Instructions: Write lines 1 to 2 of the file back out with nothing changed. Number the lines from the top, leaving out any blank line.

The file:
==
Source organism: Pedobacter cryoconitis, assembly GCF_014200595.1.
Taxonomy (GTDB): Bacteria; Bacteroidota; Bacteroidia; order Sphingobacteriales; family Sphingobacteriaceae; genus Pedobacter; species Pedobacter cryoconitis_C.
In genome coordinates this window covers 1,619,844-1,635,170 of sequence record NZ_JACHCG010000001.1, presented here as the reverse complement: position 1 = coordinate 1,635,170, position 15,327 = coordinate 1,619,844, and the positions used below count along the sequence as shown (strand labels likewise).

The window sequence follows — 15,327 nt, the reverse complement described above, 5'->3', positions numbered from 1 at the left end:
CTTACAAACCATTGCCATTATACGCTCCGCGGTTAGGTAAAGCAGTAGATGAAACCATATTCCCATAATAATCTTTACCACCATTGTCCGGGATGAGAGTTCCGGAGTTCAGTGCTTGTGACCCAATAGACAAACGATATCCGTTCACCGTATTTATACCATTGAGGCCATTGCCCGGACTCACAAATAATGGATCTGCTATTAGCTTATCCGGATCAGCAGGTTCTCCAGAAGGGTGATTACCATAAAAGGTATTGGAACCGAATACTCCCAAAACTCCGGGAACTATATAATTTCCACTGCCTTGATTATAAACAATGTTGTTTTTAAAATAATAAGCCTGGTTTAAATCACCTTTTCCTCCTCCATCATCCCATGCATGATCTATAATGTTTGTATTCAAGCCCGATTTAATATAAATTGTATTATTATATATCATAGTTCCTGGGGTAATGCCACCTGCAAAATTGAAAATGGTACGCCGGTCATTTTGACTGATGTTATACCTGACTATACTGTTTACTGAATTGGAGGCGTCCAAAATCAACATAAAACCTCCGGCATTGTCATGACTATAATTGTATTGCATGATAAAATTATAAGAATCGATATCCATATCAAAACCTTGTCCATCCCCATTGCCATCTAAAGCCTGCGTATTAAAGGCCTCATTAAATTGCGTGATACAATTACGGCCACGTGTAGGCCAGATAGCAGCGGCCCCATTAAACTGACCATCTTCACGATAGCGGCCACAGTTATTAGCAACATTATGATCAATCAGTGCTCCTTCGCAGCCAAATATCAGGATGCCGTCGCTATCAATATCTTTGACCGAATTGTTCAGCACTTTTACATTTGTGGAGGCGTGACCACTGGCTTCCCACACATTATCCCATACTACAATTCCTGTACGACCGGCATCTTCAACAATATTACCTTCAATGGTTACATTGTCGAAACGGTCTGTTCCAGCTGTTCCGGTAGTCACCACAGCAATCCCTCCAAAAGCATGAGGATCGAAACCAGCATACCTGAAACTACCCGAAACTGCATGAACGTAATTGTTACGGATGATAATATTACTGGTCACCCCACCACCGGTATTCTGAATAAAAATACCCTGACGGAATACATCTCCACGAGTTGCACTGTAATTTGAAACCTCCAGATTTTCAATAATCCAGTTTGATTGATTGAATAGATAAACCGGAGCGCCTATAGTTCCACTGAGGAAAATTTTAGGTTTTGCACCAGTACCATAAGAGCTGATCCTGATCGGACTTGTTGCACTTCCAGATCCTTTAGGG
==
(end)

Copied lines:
Source organism: Pedobacter cryoconitis, assembly GCF_014200595.1.
Taxonomy (GTDB): Bacteria; Bacteroidota; Bacteroidia; order Sphingobacteriales; family Sphingobacteriaceae; genus Pedobacter; species Pedobacter cryoconitis_C.